Ecological Niche


In the field of biological sciences, the place occupied by a species or a group of them in a given ecosystem is called an ecological niche, in addition to this it also refers to the function that a specimen has within the community in which it operates, However, it is not only limited to that, since it can also be defined as the place where diversity of species coexist, where various factors such as anthropogenic, biotic and abiotic intervene.

The ecological niche of an individual can vary depending on the ecosystem where it lives, the function it fulfills in said place and the way in which the other species that make up the niche influence it. The function that the species fulfill in a given ecosystem is totally unique and different from what another species can fulfill, all this despite the fact that there are similarities of ecosystems where there could be the case of several species that fulfill the same function but perhaps with a different impact. If this is the case where two species play the same role, over time a phenomenon known as interspecific competition will occur, which represents a race to determine who will be the species that dominates and ends up eradicating its competence.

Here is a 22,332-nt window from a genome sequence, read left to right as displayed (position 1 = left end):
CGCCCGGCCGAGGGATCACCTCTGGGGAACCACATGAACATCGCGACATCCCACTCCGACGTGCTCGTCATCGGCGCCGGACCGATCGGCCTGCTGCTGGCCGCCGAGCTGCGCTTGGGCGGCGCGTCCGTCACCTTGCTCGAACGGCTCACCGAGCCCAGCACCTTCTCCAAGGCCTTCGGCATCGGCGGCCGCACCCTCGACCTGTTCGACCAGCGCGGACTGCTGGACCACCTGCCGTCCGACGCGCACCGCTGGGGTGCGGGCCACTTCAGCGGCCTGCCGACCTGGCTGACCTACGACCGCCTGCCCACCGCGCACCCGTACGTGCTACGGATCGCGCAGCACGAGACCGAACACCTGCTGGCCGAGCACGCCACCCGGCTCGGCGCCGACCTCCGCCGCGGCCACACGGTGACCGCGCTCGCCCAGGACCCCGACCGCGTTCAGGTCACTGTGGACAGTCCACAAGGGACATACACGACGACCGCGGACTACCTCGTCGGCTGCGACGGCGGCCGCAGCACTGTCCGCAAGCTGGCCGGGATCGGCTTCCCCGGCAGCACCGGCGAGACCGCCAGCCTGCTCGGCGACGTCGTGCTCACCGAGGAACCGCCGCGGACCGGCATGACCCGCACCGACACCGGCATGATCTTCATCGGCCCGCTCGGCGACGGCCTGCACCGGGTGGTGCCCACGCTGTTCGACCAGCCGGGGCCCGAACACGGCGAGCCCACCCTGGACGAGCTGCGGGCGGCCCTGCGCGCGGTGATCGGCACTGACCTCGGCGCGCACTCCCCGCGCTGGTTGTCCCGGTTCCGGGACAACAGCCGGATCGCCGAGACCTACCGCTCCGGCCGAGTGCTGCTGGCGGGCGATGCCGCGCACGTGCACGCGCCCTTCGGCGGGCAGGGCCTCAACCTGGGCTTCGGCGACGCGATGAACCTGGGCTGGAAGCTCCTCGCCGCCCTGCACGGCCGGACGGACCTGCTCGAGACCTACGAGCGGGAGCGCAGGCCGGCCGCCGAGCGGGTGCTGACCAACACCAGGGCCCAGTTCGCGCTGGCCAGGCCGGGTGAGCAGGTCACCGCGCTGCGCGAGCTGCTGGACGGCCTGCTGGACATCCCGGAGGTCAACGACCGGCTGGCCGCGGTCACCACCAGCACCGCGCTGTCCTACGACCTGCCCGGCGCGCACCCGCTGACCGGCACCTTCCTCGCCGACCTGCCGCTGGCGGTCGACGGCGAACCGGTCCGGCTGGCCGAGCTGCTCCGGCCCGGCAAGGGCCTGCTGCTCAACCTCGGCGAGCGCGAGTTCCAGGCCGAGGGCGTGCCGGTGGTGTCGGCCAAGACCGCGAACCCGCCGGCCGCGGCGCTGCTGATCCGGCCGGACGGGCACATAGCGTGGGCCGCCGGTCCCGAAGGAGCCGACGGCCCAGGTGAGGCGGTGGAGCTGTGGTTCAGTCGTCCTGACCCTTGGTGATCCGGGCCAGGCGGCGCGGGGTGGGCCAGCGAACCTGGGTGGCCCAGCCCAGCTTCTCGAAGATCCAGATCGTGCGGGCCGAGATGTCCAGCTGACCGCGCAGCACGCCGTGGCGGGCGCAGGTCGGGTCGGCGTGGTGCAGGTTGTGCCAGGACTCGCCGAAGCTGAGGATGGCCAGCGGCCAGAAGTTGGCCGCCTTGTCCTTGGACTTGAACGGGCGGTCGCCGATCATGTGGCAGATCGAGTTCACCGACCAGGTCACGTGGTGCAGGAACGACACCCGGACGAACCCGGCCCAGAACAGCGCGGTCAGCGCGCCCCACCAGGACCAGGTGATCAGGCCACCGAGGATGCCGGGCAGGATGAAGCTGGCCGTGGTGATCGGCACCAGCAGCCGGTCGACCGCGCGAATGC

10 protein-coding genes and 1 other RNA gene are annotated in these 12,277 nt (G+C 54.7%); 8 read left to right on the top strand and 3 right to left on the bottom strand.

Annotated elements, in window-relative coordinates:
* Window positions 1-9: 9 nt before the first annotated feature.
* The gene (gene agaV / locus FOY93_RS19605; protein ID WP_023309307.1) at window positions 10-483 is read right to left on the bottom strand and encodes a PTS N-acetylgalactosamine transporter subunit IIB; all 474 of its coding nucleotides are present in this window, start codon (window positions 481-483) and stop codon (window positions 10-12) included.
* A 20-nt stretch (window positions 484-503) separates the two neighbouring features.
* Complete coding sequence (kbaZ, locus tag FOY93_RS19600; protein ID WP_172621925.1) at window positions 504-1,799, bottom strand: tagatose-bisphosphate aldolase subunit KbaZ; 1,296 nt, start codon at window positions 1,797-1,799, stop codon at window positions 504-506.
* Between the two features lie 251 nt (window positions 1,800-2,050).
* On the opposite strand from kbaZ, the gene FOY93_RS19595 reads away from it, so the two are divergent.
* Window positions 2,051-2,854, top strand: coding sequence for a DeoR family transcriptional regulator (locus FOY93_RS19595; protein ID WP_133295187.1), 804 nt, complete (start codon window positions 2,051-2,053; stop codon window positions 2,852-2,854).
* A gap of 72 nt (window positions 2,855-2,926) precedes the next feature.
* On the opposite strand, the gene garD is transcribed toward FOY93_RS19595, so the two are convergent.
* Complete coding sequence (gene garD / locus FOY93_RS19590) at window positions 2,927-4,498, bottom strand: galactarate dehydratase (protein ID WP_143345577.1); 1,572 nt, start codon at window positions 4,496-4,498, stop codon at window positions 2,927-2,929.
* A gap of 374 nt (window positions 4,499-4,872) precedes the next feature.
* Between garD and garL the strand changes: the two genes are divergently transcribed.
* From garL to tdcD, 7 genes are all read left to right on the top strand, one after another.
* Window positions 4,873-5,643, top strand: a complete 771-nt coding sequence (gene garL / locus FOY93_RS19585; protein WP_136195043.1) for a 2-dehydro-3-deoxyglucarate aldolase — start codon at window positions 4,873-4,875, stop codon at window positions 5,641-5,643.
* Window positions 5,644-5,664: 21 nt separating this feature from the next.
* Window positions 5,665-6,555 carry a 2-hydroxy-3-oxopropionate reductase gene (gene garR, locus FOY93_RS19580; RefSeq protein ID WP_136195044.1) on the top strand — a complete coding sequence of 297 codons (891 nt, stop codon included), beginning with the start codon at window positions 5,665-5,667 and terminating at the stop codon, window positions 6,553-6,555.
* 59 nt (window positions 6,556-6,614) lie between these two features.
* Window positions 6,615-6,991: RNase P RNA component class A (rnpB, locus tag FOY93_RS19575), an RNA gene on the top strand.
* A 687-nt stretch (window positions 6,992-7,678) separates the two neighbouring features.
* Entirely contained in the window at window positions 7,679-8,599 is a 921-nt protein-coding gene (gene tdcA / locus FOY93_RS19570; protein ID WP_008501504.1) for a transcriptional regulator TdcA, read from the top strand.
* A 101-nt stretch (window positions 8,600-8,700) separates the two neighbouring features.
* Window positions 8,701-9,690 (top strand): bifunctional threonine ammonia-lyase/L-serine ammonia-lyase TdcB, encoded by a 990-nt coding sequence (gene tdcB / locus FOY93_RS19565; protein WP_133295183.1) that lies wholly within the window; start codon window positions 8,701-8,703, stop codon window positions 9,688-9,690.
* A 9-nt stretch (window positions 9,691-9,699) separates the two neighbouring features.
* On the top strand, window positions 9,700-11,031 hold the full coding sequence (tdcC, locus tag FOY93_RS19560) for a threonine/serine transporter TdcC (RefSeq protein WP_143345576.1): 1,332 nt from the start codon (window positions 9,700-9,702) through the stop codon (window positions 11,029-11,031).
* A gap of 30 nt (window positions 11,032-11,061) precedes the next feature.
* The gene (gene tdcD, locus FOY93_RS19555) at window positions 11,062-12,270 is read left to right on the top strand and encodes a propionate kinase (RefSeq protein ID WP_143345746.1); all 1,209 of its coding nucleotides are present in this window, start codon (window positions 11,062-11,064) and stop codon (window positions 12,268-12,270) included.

This can influence the ecosystem in different ways, since a certain population of species may vary according to the abundance of its resources and the number of predators it has in that region, since, for example, when the quantity of resources is abundant and predators are minimal, there will surely be an increase in the quantity of this species, directly affecting the very elements that allow its reproduction, since the resources that previously existed in abundance will surely be depleted.

On the other hand, in ecology, it is called the construction of the ecological niche, a change in the habitat or the direct variability of a species, due to a living organism. This process of changing the environment usually has completely different specific objectives for the organism itself, such as caring for the young, managing resources in the area, among others. In nature, the clearest example of this can be seen when beavers build their dams or when spiders weave their webs.